This was a fascinating exploration into the origins of erotic fiction and sex scenes in literature and ultimately I am glad to have read Memoirs of a Woman of Pleasure. It is not that often that I associate steaming sex scenes with literature of the 18th century, so it is good to know that people were deviant back then. Memoirs of a Woman of Pleasure isn’t just about sex; Fanny Hill works as a sex worker but she also finds love. She discovers that sex outside love isn’t as pleasurable and this is the message that I really took away from this novel. Despite all the fantasies, I think John Cleland wanted to look at how important love is when it comes to pleasure seeking.

This review originally appeared on my blog: http://literary-exploration.com/2014/11/14/fanny-hill-or-memoirs-of-a-woman-of-p... ( )
  knowledge_lost | Dec 1, 2014 |
How extraordinary that a man thinks himself capable of writing an erotic novel from a woman's viewpoint. It's highly unlikely that Fanny considered her deflowering and professional life to be the mere larks that Cleland made them out to be. Pure fantasy and a man's fantasy at that. ( )
  AliceAnna | Oct 22, 2014 |
Don’t read this book if you dislike graphic descriptions of sex, because it’s chock full of it. Written in 1748, it’s very easy to see why it was banned for more than two centuries. “Memoirs of a Woman of Pleasure”, more commonly known by the title of one if it’s later edited down versions, “Fanny Hill”, reads like soft-core porn. There is a semblance of a story: young Fanny Hill (wink wink, a synonym for mons veneris) is orphaned and taken by a family “friend” to London, where she’s promptly abandoned. She’s only 15, but men and boarding house madams have no qualms about preying on her. She quickly adapts, going through several sexual relationships and prostitution, but far from coming to actual harm, she enjoys it. She progresses from nervous virgin to ‘woman of pleasure’, more than willing to submit and experiment.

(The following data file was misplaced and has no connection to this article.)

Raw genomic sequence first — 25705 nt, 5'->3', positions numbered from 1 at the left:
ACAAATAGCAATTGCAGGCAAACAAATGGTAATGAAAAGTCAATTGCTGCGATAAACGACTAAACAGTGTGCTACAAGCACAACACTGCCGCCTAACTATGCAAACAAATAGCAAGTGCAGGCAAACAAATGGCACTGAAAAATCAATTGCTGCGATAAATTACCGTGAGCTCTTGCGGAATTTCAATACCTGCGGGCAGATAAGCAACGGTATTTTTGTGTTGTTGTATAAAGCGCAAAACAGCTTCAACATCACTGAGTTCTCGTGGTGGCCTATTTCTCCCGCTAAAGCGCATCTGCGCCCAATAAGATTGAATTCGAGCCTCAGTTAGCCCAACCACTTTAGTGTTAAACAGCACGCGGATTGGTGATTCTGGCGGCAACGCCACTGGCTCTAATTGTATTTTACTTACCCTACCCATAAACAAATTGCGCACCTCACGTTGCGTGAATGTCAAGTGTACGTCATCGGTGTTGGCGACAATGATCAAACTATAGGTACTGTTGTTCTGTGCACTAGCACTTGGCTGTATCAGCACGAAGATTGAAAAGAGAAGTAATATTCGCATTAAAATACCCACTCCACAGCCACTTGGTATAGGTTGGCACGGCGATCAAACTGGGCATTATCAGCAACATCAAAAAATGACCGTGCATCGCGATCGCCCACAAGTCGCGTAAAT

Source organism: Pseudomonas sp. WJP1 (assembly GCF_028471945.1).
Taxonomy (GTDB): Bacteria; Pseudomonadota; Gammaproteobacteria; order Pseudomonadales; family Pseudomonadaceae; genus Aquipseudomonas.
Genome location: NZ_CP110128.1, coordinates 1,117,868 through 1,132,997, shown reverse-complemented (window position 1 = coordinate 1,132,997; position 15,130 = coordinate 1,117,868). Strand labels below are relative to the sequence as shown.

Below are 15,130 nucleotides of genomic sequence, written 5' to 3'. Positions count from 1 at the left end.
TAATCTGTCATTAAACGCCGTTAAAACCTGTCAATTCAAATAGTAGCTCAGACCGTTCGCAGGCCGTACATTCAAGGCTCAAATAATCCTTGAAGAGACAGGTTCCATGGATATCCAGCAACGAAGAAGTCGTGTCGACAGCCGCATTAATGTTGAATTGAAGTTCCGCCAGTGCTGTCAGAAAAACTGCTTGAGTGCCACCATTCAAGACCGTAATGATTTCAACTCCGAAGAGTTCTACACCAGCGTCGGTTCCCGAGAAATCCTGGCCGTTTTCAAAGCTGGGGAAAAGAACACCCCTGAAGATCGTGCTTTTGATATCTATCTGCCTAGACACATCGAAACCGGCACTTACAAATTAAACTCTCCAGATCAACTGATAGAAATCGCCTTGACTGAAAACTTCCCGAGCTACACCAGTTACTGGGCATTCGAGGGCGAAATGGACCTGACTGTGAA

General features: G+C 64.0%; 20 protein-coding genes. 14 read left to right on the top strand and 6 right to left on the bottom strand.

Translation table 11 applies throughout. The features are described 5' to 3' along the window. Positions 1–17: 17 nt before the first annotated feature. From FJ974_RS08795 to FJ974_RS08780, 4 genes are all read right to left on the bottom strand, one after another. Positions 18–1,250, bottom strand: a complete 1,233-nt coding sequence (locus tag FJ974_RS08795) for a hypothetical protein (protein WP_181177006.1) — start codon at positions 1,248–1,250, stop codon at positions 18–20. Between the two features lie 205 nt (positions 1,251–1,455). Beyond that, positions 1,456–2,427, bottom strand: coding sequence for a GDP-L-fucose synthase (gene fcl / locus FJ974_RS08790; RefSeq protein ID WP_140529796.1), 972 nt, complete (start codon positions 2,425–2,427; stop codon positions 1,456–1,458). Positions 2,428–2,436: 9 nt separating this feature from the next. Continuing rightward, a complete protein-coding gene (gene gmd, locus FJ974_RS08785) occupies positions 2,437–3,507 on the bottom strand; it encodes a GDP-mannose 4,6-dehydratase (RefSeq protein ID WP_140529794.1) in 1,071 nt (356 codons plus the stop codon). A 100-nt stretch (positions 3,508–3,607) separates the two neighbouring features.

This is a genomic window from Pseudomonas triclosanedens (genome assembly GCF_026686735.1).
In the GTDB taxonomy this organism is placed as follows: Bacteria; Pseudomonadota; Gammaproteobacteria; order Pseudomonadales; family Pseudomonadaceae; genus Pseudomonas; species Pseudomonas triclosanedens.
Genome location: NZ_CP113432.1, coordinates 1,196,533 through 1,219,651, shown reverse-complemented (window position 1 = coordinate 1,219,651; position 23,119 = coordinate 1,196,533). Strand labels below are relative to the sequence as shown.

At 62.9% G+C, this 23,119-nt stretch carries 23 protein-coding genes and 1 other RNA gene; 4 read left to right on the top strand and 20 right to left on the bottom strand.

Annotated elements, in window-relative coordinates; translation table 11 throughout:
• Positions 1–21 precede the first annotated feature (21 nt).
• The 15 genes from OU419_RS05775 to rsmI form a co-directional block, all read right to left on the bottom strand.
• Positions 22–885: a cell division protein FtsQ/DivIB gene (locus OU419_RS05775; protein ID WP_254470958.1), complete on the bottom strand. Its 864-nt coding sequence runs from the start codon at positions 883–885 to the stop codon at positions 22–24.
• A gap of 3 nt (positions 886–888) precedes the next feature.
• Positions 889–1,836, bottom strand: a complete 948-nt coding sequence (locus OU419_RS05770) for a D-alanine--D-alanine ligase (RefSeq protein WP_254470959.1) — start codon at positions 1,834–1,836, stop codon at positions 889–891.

Critics point out that it’s male fantasy, and they’re certainly correct, but in one sense it seemed as honest to me, even as fantasy, compared with almost all other fiction before the 20th century, which completely avoid the subject of sex as if it doesn’t exist at all.

Cleland, on the other hand, takes it to an extreme. I counted 30 (yes, 30!) sex scenes in the 188 pages in the two volumes. That’s about one scene every six pages, and as each scene is typically a few pages long … well, this book is probably 50% sex by page count alone, and 95% sex by intention. Cleland cloaks it in a love interest and points out that sex without love isn’t the same, but it’s clearly just a vehicle for him to explicitly describe fantasy after fantasy, progressively getter edgier as he goes. The positions start off pretty basic, but in volume two they get more diverse (I’ll spare you the details), and there is voyeurism, sex in front of other couples, one scene of S&M, and one scene of (gasp) homosexuality, though for that one Cleland has Fanny quickly (and hypocritically) condemn it.

Frankly I’m tempted to rate the book higher because all this sex is wrapped up in beautiful, quaint 18th century language which I smiled over and found pretty erotic at times, it’s so unique for the time period, and it points out ways sex is the same throughout the centuries, and ways it (or our understanding of it) was different. It’s interesting to me that the female orgasm was thought to involve an emission, and that oral sex plays no part here at all.